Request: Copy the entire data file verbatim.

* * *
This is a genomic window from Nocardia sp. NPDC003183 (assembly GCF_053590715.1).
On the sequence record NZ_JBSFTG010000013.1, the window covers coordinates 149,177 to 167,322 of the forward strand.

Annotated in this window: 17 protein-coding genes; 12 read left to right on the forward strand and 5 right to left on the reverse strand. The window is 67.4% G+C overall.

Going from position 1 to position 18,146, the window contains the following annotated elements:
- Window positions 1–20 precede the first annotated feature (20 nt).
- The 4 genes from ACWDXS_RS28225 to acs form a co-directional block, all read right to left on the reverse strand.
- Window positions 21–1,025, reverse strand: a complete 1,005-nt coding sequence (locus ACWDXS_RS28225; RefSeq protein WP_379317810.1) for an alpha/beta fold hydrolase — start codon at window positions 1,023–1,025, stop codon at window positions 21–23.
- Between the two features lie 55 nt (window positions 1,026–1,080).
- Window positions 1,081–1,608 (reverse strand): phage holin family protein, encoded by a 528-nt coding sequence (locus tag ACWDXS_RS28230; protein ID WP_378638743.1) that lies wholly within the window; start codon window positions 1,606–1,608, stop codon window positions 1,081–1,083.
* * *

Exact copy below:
This is a genomic window from Nocardia sp. NPDC003183 (assembly GCF_053590715.1).
On the sequence record NZ_JBSFTG010000013.1, the window covers coordinates 149,177 to 167,322 of the forward strand.

Annotated in this window: 17 protein-coding genes; 12 read left to right on the forward strand and 5 right to left on the reverse strand. The window is 67.4% G+C overall.

Going from position 1 to position 18,146, the window contains the following annotated elements:
- Window positions 1–20 precede the first annotated feature (20 nt).
- The 4 genes from ACWDXS_RS28225 to acs form a co-directional block, all read right to left on the reverse strand.
- Window positions 21–1,025, reverse strand: a complete 1,005-nt coding sequence (locus ACWDXS_RS28225; RefSeq protein WP_379317810.1) for an alpha/beta fold hydrolase — start codon at window positions 1,023–1,025, stop codon at window positions 21–23.
- Between the two features lie 55 nt (window positions 1,026–1,080).
- Window positions 1,081–1,608 (reverse strand): phage holin family protein, encoded by a 528-nt coding sequence (locus tag ACWDXS_RS28230; protein ID WP_378638743.1) that lies wholly within the window; start codon window positions 1,606–1,608, stop codon window positions 1,081–1,083.